"Thus, we consider that a panel can assess the WTO compatibility of any specific measure adopted by WTO Members at any time" and there was nothing in the DSU, Article XXIV or the 1994 GATT Understanding on Article XXIV that would suspend or condition the right of Members to challenge measures adopted on the occasion of the formation of a custom union.

As to how far-reaching a panel's examination should be of the regional trade agreement underlying the challenged measure, the panel said that the CRTA had been established, inter alia, to assess the GATT/WTO compatibility of regional trade agreements entered into by Members and this was "a very complex undertaking which involves consideration by the CRTA, from the economic, legal and political perspectives of different Members, of the numerous facets of a regional trade agreement in relation to the provisions of the WTO."

Hence, the issue regarding the GATT/WTO compatibility of a customs union, as such, was generally a matter for the CRTA since it "involves a broad multilateral assessment of any such custom union, i.e. a matter which concerns the WTO membership as a whole. Citing an Appellate Body ruling (in the Guatemala anti-dumping duties case) that the terms of reference of panels must refer explicitly to the "measures" to be examined by panels, the panel said that regional trade agreements might contain numerous measures, all of which could potentially be examined by panels, before, during or after the CRTA examination, if the requirements laid down in the DSU are met. "However, it is arguable that a customs union (or a free-trade area) as a whole would logically not be a 'measure' as such, subject to challenge under the DSU."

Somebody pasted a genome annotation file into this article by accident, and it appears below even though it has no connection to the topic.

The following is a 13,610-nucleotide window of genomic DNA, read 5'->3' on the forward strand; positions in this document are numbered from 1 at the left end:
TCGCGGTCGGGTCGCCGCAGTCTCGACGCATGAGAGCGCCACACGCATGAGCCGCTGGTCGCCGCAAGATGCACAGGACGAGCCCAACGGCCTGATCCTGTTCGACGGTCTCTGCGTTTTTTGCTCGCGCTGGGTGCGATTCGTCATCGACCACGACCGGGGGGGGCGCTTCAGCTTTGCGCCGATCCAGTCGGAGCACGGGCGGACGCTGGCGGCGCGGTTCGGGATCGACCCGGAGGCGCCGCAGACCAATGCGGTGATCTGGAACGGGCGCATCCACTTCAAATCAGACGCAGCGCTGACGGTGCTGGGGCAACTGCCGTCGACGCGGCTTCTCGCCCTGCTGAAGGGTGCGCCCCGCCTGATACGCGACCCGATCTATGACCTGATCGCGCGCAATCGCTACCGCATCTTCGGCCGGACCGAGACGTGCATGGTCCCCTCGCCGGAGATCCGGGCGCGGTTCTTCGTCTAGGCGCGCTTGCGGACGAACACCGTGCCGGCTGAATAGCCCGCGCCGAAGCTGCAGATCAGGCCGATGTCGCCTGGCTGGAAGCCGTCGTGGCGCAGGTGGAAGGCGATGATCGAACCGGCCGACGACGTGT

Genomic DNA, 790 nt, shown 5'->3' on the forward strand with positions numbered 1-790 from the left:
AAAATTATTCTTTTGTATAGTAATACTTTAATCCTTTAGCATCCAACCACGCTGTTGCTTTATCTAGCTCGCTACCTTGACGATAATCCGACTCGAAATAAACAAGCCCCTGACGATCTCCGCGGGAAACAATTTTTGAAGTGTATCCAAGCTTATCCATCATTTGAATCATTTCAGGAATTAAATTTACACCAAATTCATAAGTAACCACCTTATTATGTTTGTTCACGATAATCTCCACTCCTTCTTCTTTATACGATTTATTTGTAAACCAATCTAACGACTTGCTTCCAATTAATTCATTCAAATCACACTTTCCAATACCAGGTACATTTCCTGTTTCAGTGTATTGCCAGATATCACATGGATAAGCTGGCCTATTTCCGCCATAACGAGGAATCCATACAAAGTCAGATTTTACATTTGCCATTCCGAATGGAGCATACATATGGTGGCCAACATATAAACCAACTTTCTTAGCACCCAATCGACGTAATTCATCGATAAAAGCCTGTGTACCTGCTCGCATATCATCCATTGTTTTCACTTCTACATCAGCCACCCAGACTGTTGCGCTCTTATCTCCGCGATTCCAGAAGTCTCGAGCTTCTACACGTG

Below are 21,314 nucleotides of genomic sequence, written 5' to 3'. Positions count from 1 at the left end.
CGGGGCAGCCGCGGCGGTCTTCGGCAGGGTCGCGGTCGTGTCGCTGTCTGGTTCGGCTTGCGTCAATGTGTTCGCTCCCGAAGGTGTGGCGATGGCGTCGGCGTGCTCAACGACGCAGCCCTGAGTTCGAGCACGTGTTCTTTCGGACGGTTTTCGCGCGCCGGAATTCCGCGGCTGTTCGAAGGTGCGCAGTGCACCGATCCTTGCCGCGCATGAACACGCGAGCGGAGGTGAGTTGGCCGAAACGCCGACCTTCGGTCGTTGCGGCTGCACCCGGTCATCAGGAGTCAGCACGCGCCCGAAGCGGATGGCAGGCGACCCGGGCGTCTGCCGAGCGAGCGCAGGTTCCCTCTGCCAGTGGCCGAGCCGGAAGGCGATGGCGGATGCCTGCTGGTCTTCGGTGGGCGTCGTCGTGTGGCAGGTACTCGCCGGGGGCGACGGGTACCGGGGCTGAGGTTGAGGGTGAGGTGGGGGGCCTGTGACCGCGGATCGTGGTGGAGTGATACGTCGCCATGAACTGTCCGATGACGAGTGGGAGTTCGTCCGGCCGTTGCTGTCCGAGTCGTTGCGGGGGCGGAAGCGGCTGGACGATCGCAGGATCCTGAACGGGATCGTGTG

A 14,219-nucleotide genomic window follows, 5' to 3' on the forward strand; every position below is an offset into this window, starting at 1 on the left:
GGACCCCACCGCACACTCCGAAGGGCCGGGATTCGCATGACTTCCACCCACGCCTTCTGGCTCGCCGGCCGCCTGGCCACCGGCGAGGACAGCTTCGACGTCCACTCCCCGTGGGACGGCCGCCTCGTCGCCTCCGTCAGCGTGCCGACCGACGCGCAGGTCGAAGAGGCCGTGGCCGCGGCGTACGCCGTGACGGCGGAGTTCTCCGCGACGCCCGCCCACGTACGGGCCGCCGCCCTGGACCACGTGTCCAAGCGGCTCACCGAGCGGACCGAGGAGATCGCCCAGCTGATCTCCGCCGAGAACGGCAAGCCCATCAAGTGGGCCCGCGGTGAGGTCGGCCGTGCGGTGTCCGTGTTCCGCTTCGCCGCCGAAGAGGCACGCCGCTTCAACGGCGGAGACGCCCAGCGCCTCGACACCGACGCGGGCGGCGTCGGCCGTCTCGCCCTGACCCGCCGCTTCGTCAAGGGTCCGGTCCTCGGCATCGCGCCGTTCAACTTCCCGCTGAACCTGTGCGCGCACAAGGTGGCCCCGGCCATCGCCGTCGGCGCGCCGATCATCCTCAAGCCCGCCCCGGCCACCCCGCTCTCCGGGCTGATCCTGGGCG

The question whether panels had the jurisdiction to assess the overall compatibility of a customs union was not an issue on which it was necessary for the panel to reach a decision.

Both India and Turkey had asked the panel not to go into the WTO compatibility of the Customs Union with Art. XXIV. Subsequently, Turkey suggested that the panel could not judge the "measures" without judging the compatibility of the Customs Union - a view that the panel rejected.

But as a general principle, the panel found that Turkey was bound, at all times, by all WTO obligations, unless there was a conflict between any provisions. Since the wording of Articles XI and XIII of GATT and Article 2.4 of the ATC was clear in prohibiting the introduction of QRs such as those at issue, the panel examined the terms of Article XXIV to decide whether Turkey could be exempted from the application of these prohibitions.

The panel found that the provisions of paragraphs 5 and 8 of Article XXIV did not authorize any violation of the WTO obligations, other than the MFN obligation, when members of a customs union gave mutual preferences. Indeed, these paras 5 and 8 of Art XXIV did not provide any indication as to the type of measure to be used in the formation of a customs union but rather provided guidelines for the overall assessment of regional trade agreements.